Tumor profiling can inform cancer treatment.
When Teresa McKeown was diagnosed with breast cancer in 2006, her disease was easily treated with standard therapies. But 11 years later, the cancer returned. This time, it morphed into what’s called triple-negative disease, an aggressive and difficult-to-treat form.
“I had one therapy after another,” she said, “and failed them all.”
Within weeks of the cancer’s detection, a tumor had grown in her small intestine, making it difficult to eat, and her peritoneal cavity, the space surrounding the organs in the abdomen, began to fill with fluid — the latter a sign she had just months, perhaps only weeks, to live. “I began writing goodbye letters to my children,” said the 57-year-old McKeown of Valley Center, Calif.
But then her luck changed. Through a clinical trial at Moores Cancer Center at UC San Diego Health, a test designed to reveal the genetic abnormalities locked inside tumors found a large number of them in McKeown’s cancer. The results raised the possibility that Opdivo, a drug that triggers the immune system to attack cancer and which was approved to treat melanoma, might work against the metastatic breast cancer cells ravaging McKeown’s body.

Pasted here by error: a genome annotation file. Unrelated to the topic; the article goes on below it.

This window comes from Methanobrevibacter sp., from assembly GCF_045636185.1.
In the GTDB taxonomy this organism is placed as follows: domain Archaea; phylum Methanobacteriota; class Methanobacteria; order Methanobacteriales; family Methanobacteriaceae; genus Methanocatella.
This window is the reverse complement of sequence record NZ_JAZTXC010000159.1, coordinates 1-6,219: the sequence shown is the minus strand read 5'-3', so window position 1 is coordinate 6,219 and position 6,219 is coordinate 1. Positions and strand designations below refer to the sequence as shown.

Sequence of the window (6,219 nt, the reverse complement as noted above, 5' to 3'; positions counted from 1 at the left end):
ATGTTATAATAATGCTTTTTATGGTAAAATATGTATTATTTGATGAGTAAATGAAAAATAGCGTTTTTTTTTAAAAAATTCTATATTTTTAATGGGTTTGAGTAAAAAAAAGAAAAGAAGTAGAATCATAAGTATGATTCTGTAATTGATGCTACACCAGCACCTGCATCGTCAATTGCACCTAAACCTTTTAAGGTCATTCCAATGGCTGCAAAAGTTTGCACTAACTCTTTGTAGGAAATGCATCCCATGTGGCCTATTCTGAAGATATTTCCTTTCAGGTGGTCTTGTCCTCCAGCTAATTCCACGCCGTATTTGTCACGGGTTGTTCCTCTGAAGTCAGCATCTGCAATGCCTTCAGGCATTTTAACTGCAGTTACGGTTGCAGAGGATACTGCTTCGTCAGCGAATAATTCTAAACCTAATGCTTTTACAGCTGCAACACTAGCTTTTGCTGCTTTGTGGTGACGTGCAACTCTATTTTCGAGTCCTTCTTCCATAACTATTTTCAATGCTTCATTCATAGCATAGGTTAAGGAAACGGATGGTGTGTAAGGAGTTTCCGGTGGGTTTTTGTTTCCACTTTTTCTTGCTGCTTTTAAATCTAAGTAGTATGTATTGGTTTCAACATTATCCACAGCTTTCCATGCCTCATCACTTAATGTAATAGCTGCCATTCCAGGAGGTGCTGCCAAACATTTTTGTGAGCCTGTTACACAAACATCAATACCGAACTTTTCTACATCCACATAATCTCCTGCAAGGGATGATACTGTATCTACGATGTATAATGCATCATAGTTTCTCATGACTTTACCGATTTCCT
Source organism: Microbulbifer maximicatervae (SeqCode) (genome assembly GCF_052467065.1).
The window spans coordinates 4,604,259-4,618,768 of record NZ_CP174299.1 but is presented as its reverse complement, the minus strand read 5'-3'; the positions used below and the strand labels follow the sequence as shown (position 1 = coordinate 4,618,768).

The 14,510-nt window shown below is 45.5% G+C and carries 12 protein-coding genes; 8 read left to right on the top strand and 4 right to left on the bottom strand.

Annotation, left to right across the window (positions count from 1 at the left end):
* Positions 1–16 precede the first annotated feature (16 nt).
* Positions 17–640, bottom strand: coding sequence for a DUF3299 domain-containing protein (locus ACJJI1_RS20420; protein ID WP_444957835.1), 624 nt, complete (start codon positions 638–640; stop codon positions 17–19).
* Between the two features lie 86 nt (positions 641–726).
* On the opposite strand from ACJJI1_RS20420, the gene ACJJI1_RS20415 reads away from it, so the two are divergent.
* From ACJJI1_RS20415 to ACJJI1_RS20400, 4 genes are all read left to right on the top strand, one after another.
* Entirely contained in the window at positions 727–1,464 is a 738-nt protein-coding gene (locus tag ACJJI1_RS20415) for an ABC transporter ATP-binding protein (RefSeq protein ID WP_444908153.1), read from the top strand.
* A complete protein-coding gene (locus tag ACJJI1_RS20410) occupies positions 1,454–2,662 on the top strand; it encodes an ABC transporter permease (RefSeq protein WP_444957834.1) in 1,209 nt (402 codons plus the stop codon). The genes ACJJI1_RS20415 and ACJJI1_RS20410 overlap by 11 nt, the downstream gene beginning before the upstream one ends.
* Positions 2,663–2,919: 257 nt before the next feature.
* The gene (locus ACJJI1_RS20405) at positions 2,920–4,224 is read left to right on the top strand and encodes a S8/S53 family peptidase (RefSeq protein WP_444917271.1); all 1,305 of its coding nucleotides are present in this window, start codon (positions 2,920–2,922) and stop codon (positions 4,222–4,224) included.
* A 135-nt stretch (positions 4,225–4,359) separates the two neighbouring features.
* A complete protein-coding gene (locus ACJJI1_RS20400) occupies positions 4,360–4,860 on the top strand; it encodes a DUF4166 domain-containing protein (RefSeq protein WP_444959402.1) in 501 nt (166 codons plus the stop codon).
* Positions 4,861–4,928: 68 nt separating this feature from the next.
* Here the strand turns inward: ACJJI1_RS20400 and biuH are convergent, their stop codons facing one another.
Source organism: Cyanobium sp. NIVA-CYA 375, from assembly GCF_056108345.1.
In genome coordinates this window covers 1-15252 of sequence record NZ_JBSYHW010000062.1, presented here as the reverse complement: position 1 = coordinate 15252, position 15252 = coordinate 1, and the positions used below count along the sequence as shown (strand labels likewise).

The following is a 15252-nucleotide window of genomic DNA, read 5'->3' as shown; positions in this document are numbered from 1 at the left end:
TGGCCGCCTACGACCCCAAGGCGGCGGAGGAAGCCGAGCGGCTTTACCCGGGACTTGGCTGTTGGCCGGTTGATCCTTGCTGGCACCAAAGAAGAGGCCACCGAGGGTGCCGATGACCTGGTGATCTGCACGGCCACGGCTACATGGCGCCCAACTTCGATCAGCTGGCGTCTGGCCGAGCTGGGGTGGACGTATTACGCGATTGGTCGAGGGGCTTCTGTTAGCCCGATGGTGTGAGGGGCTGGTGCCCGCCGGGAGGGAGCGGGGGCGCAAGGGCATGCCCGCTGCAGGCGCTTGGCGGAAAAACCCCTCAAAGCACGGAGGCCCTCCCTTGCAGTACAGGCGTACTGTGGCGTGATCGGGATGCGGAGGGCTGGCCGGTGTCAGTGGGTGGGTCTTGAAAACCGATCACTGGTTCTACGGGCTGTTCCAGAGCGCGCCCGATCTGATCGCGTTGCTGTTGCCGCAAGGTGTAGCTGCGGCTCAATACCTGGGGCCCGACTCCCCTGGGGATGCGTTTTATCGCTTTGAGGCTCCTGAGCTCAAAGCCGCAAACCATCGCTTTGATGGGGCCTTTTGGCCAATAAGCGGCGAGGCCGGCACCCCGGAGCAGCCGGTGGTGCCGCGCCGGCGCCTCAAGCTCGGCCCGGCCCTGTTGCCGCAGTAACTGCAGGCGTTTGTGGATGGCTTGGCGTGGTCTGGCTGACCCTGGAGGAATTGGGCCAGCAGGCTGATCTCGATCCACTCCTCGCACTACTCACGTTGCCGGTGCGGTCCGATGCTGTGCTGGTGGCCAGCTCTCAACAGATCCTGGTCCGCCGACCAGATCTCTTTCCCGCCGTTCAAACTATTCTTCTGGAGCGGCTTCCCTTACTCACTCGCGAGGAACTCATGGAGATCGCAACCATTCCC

McKeown started on the drug in early 2017. After two infusions, her tumor markers, substances in the blood that reflect the amount of underlying disease, dropped dramatically. Within eight weeks, imaging scans showed no sign of cancer anywhere in McKeown’s body. Today, she remains cancer-free.
McKeown and other patients like her are rare but powerful examples of why sequencing the genome of a tumor to uncover the mutant genetics housed in its DNA — a practice known as comprehensive tumor profiling — is fast becoming a cornerstone of cancer treatment. The approach enables doctors to match individuals with cancer with drugs that target specific genetic mutations or other abnormalities in their tumor, often leading to unexpected recommendations, such as using a melanoma therapy for breast cancer.
But whether such stunning outcomes should be the exception rather than the rule has become a contested issue among oncologists. As these tests become more routine — helped largely by Medicare, which now covers them — patients and cancer physicians alike are asking whether comprehensive tumor profiling heralds a new era for cancer care or simply a higher price tag.
|Read on: Conquering cancer by attacking the disease’s genetic abnormalities|